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Chart Object [Excel 2003 VBA Language Reference]

Office 2003
Multiple objects
Multiple objects

Represents a chart in a workbook. The chart can be either an embedded chart (contained in a ChartObject ) or a separate chart sheet.

Using the Chart Object

The following properties and methods for returning a Chart object are described in this section:

  • Chart property
  • Charts method
  • ActiveChart property
  • ActiveSheet property

Chart Property

Use the Chart property to return a Chart object that represents the chart contained in a ChartObject object. The following example sets the pattern for the chart area in embedded chart one on the worksheet named "Sheet1."

Worksheets("Sheet1").ChartObjects(1).Chart. _
    ChartArea.Interior.Pattern = xlLightDown

Charts Method

The Charts collection contains a Chart object for each chart sheet in a workbook. Use Charts(index), where index is the chart-sheet index number or name, to return a single Chart object. The following example changes the color of series one on chart sheet one.

Charts(1).SeriesCollection(1).Interior.Color = RGB(255, 0, 0)

The chart index number represents the position of the chart sheet on the workbook tab bar. Charts(1) is the first (leftmost) chart in the workbook; Charts(Charts.Count) is the last (rightmost). All chart sheets are included in the index count, even if they're hidden. The chart-sheet name is shown on the workbook tab for the chart. You can use the Name property to set or return the chart name.

The following example moves the chart named Sales to the end of the active workbook.

Charts("Sales").Move after:=Sheets(Sheets.Count)

The Chart object is also a member of the Sheets collection. The Sheets collection contains all the sheets in the workbook (both chart sheets and worksheets). Use Sheets(index), where index is the sheet index number or name, to return a single sheet.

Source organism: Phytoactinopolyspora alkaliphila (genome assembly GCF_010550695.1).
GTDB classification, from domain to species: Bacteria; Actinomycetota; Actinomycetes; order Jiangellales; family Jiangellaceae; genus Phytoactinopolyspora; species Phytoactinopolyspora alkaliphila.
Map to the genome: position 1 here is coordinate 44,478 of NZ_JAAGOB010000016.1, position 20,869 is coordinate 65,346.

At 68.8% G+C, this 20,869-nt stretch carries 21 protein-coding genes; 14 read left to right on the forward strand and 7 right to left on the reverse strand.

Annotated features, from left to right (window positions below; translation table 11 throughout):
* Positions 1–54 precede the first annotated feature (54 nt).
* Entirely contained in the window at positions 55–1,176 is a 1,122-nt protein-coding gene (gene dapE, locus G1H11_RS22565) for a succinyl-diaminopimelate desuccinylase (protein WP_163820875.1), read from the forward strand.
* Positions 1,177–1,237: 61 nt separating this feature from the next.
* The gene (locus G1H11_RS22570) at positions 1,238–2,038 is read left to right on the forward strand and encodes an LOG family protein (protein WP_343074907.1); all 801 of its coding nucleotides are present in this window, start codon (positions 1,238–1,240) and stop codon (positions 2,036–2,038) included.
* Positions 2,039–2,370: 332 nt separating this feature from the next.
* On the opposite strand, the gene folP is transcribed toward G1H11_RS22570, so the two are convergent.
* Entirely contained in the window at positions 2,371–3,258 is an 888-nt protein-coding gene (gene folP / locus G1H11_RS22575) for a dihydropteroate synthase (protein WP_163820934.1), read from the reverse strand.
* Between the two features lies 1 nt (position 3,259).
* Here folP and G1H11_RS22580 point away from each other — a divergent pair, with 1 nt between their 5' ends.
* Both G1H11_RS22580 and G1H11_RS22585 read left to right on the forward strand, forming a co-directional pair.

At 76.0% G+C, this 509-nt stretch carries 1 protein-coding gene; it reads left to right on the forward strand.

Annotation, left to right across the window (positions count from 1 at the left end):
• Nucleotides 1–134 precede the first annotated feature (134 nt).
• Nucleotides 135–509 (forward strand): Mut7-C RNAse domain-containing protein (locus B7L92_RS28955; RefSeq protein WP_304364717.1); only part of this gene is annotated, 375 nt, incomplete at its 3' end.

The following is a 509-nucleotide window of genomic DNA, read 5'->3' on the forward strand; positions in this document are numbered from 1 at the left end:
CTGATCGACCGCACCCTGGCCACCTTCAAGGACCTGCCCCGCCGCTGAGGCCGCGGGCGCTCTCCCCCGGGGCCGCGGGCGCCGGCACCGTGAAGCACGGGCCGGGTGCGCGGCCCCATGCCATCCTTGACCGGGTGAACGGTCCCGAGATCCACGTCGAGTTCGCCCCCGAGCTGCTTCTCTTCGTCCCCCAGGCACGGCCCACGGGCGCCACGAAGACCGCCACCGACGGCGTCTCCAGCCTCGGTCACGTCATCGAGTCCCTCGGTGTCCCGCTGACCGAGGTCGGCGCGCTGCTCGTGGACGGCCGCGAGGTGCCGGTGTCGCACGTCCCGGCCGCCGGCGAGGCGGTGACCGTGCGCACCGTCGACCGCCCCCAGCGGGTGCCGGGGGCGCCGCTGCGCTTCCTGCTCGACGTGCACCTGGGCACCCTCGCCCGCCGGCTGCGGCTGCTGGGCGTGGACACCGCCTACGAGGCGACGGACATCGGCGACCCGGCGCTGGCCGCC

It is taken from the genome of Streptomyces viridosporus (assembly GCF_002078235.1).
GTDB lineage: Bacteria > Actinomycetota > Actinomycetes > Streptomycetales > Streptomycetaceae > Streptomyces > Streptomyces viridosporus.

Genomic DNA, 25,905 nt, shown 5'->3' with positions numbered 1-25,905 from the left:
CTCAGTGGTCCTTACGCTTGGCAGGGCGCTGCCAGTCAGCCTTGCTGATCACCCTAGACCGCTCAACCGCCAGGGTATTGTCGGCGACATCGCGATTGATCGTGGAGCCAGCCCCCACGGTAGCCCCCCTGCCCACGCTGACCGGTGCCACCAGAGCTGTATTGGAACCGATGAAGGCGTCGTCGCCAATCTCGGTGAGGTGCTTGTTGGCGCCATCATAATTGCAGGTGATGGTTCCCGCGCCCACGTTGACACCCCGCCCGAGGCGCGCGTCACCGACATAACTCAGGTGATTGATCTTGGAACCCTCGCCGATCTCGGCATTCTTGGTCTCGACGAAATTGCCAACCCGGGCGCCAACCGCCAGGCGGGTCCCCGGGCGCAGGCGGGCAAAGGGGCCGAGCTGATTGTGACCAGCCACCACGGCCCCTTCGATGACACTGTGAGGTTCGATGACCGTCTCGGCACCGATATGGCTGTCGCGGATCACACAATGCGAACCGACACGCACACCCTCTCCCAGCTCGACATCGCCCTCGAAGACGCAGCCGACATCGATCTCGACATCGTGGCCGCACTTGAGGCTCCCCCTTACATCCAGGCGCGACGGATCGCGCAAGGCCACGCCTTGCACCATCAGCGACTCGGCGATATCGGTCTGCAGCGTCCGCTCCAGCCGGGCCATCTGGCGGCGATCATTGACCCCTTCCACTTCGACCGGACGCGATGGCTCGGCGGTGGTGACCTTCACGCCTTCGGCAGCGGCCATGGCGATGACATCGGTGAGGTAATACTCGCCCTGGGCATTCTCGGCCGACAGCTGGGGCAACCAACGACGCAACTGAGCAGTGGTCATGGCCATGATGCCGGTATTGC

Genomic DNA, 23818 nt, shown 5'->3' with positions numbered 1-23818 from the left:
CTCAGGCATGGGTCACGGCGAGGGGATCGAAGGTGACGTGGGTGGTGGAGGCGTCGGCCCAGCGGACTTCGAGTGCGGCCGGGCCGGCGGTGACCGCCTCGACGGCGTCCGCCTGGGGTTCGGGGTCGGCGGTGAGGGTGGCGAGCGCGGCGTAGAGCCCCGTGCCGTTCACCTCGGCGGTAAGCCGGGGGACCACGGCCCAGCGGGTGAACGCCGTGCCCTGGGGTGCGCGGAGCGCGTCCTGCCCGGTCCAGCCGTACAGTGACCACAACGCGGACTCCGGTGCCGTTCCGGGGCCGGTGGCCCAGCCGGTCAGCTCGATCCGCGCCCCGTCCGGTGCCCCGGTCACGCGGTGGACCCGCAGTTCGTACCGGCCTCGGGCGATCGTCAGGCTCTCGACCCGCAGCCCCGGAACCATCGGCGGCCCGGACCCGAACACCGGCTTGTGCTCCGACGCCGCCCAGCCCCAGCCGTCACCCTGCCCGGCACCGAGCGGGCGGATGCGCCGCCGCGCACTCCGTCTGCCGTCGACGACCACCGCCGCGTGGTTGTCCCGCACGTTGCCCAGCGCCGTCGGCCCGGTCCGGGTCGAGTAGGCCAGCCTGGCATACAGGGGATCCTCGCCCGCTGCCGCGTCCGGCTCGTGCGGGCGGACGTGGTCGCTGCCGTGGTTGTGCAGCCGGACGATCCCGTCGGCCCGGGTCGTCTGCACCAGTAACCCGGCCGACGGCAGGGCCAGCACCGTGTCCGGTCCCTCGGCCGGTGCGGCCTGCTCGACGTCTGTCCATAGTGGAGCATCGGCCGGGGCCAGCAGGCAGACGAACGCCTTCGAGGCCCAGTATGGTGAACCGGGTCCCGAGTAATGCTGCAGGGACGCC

ActiveChart Property

When a chart is the active object, you can use the ActiveChart property to refer to it. A chart sheet is active if the user has selected it or it's been activated with the Activate method. The following example activates chart sheet one and then sets the chart type and title.

With ActiveChart
    .Type = xlLine
    .HasTitle = True
    .ChartTitle.Text = "January Sales"
End With

An embedded chart is active if the user has selected it or the ChartObject object that it's contained in has been activated with the Activate method. The following example activates embedded chart one on worksheet one and then sets the chart type and title. Notice that after the embedded chart has been activated, the code in this example is the same as that in the previous example. Using the ActiveChart property allows you to write Visual Basic code that can refer to either an embedded chart or a chart sheet (whichever is active).

ActiveChart.Type = xlLine
ActiveChart.HasTitle = True
ActiveChart.ChartTitle.Text = "January Sales"

ActiveSheet Property

When a chart sheet is the active sheet, you can use the ActiveSheet property to refer to it. The following example uses the Activate method to activate the chart sheet named Chart1 and then sets the interior color for series one in the chart to blue.

ActiveSheet.SeriesCollection(1).Interior.ColorIndex = 5